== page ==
The target filesystem is a 250GB Hammer volume on a stand-alone SATA disk.
There is no special directory rotation, directories are always synchronized in
the same place; Hammer snapshots are used for history.
I have no trouble with this filesystem.

Apart from the backup activities, this machine exports some others (different
from the 2 backup fs above) filesystem with NFS. They are lightly used, and
then mainly for reading.

#13 Updated by dillon almost 5 years ago

Ok, I still haven't managed to trigger either issue but I've done
considerable reformulating of HAMMER's merged search code and
added some kprintf()'s to try to solve particular situations.

There is a risk in using this patch, so beware of that. I haven't
blown up my test box with it but neither was I able to hit any of
the kprintf()'s or related code paths that try to solve what I
believe the issue to be.

Perhaps you can cause some of these special situations to occur and
produce kprintf output and/or test to see if further issues arise
(or new issues, or the machine panics from something in the patch).

fetch http://apollo.backplane.com/DFlyMisc/hammer01.patch

-Matt

#14 Updated by qhwt+dfly almost 5 years ago

On Wed, Apr 22, 2009 at 03:49:37PM -0700, Matthew Dillon wrote:
> fetch http://apollo.backplane.com/DFlyMisc/hammer01.patch

Matt, shouldn't the following chunk (in above patch) be tested/pushed
independently of the rest of the patch?

@@ -2308,9 +2336,10 @@ hammer_sync_record_callback(hammer_record_t record, void *data)
* Assign the create_tid for new records. Deletions already
* have the record's entire key properly set up.
*/
- if (record->type != HAMMER_MEM_RECORD_DEL)
+ if (record->type != HAMMER_MEM_RECORD_DEL) {
record->leaf.base.create_tid = trans->tid;
record->leaf.create_ts = trans->time32;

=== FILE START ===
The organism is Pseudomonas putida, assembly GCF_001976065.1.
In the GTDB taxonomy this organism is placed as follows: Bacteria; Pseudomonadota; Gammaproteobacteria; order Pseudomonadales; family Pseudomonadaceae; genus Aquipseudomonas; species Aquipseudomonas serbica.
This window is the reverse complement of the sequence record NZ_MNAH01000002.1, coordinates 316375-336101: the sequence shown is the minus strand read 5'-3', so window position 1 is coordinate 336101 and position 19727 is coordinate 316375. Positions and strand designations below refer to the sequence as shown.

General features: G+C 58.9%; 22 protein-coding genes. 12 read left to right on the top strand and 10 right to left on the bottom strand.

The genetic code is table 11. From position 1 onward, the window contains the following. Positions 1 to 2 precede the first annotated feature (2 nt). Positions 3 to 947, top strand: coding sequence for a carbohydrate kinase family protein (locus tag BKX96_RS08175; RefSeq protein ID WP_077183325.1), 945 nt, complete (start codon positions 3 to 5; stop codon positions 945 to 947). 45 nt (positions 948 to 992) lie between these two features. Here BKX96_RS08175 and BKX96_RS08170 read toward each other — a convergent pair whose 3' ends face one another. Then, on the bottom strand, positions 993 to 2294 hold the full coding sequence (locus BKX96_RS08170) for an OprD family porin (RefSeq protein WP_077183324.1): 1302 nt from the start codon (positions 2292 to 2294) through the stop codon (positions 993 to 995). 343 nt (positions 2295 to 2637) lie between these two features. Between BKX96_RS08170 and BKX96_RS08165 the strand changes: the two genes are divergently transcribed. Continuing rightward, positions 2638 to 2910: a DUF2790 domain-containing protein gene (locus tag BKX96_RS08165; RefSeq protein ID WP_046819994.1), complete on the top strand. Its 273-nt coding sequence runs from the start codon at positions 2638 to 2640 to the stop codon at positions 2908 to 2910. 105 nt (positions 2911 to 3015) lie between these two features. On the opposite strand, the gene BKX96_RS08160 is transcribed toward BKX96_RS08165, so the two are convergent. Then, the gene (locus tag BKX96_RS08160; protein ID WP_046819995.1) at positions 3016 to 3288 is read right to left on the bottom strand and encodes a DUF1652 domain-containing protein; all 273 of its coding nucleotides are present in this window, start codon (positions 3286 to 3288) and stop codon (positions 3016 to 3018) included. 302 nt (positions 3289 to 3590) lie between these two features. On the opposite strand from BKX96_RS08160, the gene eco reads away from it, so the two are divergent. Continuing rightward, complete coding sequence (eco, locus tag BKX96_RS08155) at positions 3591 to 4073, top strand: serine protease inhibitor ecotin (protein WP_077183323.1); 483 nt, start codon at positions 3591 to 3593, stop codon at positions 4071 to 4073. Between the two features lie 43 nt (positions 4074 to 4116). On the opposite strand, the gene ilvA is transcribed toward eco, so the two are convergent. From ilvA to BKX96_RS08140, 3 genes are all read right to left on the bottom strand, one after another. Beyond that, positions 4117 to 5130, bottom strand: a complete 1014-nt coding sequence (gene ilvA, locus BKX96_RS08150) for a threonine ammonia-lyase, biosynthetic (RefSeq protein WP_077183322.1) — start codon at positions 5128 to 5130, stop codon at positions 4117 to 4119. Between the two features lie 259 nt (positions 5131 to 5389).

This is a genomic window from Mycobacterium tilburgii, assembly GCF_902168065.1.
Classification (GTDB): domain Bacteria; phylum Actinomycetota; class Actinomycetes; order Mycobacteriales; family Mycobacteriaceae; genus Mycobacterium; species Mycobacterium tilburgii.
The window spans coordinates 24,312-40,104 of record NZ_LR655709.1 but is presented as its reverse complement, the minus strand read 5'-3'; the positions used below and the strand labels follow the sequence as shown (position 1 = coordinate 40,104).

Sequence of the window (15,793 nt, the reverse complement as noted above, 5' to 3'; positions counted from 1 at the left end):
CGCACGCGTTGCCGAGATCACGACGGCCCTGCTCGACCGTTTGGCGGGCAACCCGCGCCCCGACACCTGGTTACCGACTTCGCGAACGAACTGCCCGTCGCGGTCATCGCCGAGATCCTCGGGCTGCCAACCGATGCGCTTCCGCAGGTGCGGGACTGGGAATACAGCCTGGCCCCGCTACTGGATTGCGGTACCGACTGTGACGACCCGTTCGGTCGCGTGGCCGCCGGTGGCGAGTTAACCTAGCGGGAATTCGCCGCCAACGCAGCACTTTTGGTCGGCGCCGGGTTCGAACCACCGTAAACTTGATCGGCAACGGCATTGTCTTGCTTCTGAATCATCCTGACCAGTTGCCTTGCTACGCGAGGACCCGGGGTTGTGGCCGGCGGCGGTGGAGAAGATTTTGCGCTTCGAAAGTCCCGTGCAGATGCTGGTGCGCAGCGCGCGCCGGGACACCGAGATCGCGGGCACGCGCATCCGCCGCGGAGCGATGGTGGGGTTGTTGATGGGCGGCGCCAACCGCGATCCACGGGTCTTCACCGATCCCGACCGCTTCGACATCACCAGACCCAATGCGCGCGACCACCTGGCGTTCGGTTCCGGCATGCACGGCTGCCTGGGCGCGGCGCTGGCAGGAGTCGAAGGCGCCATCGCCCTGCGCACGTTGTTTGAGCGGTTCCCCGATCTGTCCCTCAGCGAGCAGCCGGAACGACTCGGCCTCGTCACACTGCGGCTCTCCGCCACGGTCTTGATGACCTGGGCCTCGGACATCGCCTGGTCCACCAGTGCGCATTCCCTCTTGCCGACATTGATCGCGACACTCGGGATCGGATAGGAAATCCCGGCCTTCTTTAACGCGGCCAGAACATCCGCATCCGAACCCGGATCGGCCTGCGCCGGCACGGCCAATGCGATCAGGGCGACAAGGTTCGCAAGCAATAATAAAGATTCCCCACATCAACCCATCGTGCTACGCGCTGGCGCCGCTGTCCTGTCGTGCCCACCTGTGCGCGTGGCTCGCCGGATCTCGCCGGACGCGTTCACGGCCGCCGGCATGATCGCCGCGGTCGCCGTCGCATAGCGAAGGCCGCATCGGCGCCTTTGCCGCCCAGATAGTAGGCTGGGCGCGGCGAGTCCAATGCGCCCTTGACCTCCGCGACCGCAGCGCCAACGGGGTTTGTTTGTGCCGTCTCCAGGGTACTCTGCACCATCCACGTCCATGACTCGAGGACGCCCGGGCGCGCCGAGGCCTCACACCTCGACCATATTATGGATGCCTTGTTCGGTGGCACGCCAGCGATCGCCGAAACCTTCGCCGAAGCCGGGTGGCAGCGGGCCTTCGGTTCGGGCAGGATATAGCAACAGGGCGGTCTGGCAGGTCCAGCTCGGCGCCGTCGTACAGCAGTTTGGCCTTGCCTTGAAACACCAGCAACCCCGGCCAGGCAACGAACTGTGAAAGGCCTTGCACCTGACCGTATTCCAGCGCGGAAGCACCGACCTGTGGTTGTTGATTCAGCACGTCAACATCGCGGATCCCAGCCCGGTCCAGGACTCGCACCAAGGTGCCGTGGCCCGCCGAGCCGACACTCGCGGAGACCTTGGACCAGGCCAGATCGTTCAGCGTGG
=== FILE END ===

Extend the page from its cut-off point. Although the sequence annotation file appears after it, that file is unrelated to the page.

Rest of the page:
+ }
for (;;) {
error = hammer_ip_sync_record_cursor(cursor, record);
if (error != EDEADLK)

#15 Updated by dillon almost 5 years ago

:YONETANI Tomokazu <> added the comment:
:
:Matt, shouldn't the following chunk (in above patch) be tested/pushed
:independently of the rest of the patch?

Nah. The create_ts was supposed to be set along with create_tid.
create_ts is not used by anything other then the undo code anyway
so nothing bad can happen.

-Matt
Matthew Dillon
<>

:- if (record->type !=3D HAMMER_MEM_RECORD_DEL)
:+ if (record->type !=3D HAMMER_MEM_RECORD_DEL) {
: record->leaf.base.create_tid =3D trans->tid;
: record->leaf.create_ts =3D trans->time32;
:+ }

#16 Updated by dillon almost 5 years ago

:YONETANI Tomokazu <> added the comment:
:
:Matt, shouldn't the following chunk (in above patch) be tested/pushed
:independently of the rest of the patch?

Nah. The create_ts was supposed to be set along with create_tid.
create_ts is not used by anything other then the undo code anyway
so nothing bad can happen.

-Matt
Matthew Dillon
<>

:- if (record->type !=3D HAMMER_MEM_RECORD_DEL)
:+ if (record->type !=3D HAMMER_MEM_RECORD_DEL) {
: record->leaf.base.create_tid =3D trans->tid;
: record->leaf.create_ts =3D trans->time32;
:+ }

#17 Updated by dillon almost 5 years ago

:This machine is pretty much dedicated to backup and file serving.
:
:- it runs rsnapshot every 4 hours on the problematic filesystem.
:Each rsnapshot run gets files in sequence from 7 different machines and 34
:directory trees.
:The target is a 400GB Hammer filesystem on a RAID1 volume (3Ware SATA). This
:filesystem is mounted nohistory.
:Rsnapshot takes a _long_ time to rotate its hourly directory snapshots
:(directory deletion and re-creation, hard-links). My guess would be about 20
:minutes per run for this part.
:
:Time spent running rsync is quite short in comparison; this filesystem is only
:running at most one instance of rsync.
:...
:Francois Tigeot

Ah ha. Ok, I will focus on rsnapshot's directory snapshot rotation
in trying to reproduce this issue.

Note: Just today I committed work to HEAD which allows messed up
directory entries to be removed. They will show up as the fifo
type in an ls (as well as spew warnings on the console), and you
can 'rm' them.

-Matt
Matthew Dillon
<>